“When [you] opt in, one of the things you’ll see is we will never sell your data,” Williams told Ashton.

Apple isn’t talking about future plans besides these three new studies, but Feldman would like to see a study about whether people change their health behaviors when they see their data.

"If you know this is happening, do you change your lifestyle?" she asked.

For those of us checking our step counts or looking to close our rings, that may be an experiment we are already participating in.

For their latest venture into health research, Apple has partnered with both government and academic institutions to carry out the following studies:

The Apple Women’s Health Study

Apple is working with the Harvard T. H. Chan School of Public Health and the National Institute of Environmental Health Sciences to study women’s menstrual cycles and their relationship to several health conditions, including polycystic ovary syndrome (PCOS), infertility, osteoporosis, and menopause.

The Apple Heart and Movement Study

Apple has partnered with Brigham and Women’s Hospital and the American Heart Association to understand how heart rate and movement impact hospitalizations, falls, and cardiovascular health.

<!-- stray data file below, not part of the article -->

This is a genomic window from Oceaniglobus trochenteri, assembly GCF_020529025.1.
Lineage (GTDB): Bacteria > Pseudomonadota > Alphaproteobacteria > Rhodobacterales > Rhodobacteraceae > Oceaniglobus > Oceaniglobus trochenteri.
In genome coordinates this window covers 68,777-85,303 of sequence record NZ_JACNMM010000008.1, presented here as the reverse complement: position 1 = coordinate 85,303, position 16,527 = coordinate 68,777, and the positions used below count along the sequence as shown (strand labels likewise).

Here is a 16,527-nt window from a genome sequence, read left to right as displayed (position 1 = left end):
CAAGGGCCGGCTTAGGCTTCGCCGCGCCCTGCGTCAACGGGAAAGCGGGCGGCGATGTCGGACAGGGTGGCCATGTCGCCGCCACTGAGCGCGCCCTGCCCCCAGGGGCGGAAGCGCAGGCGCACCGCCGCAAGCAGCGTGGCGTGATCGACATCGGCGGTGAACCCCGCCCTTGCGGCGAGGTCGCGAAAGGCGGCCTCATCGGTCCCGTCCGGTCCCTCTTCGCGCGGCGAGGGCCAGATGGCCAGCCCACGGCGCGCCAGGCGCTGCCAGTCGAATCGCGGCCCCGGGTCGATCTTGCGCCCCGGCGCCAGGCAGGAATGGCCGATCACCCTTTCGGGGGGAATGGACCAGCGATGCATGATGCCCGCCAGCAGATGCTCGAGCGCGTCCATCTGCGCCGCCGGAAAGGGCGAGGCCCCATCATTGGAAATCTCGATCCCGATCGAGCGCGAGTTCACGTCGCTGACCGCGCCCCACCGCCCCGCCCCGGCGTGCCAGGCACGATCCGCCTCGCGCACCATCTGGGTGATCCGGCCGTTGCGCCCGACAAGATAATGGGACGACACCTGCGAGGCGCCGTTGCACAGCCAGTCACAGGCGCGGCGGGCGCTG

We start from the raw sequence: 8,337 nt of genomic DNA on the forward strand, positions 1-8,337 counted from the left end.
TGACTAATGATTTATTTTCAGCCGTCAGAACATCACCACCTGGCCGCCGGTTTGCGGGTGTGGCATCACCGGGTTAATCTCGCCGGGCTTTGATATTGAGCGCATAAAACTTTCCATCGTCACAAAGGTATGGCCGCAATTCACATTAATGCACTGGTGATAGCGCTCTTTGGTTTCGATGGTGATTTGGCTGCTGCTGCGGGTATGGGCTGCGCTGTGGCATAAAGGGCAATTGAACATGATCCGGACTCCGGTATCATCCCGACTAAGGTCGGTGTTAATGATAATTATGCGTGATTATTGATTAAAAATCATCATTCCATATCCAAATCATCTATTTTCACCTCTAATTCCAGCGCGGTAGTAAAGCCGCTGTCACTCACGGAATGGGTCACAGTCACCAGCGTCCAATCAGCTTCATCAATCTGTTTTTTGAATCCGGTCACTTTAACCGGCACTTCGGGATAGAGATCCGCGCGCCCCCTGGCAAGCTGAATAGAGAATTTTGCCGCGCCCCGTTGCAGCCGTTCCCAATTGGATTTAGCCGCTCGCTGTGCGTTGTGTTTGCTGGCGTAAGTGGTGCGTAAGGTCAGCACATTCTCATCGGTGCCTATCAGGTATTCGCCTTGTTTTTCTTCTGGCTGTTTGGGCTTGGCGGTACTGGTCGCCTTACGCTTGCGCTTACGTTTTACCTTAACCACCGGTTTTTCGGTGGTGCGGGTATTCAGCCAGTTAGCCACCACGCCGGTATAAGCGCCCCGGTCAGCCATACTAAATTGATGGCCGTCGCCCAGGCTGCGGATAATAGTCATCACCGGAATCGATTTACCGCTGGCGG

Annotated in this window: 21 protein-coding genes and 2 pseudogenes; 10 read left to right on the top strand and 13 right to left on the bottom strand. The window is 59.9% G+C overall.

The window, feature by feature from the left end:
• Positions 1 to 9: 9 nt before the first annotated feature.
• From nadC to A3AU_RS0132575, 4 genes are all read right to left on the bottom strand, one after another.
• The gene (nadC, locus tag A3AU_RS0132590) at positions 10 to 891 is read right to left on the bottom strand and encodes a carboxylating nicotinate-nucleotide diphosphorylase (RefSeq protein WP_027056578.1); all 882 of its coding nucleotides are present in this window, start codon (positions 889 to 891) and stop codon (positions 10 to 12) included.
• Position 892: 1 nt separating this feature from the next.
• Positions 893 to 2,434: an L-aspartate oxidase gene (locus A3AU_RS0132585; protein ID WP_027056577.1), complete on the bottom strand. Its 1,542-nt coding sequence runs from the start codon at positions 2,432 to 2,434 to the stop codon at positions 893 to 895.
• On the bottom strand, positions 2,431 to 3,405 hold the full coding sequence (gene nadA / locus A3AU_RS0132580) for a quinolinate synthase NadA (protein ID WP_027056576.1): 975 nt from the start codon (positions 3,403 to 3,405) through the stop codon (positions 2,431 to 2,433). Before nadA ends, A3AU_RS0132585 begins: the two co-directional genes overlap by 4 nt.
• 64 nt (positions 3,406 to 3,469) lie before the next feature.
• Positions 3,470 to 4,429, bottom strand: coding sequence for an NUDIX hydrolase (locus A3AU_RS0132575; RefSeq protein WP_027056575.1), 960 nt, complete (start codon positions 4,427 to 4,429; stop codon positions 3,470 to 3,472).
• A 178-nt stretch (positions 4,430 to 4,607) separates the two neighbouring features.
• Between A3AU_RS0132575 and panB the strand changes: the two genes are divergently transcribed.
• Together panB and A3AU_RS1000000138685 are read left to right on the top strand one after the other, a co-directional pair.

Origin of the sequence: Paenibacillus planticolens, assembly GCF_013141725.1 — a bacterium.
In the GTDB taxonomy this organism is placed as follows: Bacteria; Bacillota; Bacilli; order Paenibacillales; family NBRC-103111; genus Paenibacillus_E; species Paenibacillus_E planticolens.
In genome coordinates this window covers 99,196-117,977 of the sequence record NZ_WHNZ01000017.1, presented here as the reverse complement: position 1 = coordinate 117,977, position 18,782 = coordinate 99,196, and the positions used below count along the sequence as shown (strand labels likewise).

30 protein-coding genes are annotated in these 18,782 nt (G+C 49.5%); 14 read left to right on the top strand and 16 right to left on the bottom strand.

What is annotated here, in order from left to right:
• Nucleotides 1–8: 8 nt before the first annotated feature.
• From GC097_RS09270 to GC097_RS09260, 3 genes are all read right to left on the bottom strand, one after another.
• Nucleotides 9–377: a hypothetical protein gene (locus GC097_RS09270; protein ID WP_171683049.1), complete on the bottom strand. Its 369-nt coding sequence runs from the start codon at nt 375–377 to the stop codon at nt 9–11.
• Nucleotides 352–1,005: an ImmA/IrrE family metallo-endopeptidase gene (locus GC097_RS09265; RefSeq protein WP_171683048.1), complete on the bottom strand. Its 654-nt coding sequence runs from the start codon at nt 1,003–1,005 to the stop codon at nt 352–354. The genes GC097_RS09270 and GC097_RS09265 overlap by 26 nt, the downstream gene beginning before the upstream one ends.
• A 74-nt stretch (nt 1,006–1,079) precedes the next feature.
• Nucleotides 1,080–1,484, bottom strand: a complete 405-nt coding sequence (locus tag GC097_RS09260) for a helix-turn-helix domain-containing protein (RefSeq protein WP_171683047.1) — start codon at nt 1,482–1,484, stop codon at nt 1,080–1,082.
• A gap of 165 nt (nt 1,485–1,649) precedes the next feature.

The Apple Hearing Study

Apple is collaborating with the University of Michigan on a long-term study of how sound influences hearing over time. Data from both headphone usage and from the Noise app will be used to measure sound exposure and track its impact on hearing. These data will also be shared with the World Health Organization as part of its Make Listening Safe Initiative.

Copyright © 2019, ABC Audio. All rights reserved.


Office of the Governor of Massachusetts(NEW YORK) -- Deval Patrick, the former two-term governor of Massachusetts and the state's first black chief executive, formally announced a bid for the Democratic presidential nomination in a sharp reversal from his 2018 decision to not pursue a run -- injecting more uncertainty into an unsettled primary less than three months before the first votes.

"I've had the chance to live my American dream," he said in announcement video Thursday morning. "But over the years I've seen the path to that dream closing off bit by bit. The anxiety and even anger that I saw in my neighbors on the South Side, the sense of the government and the economy were letting us down, were not longer about us is what folks feel all over America today in all kinds of communities.

"I am today announcing my candidacy for president of the United States," he added.

Patrick, a close ally of former President Barack Obama, seeks to position himself as the candidate who can unify the party.

His first move as a presidential candidate will be to personally file paperwork Thursday morning at New Hampshire’s State House for the first-in-the nation's primary ballot -- a day before the deadline -- according to sources close to Patrick.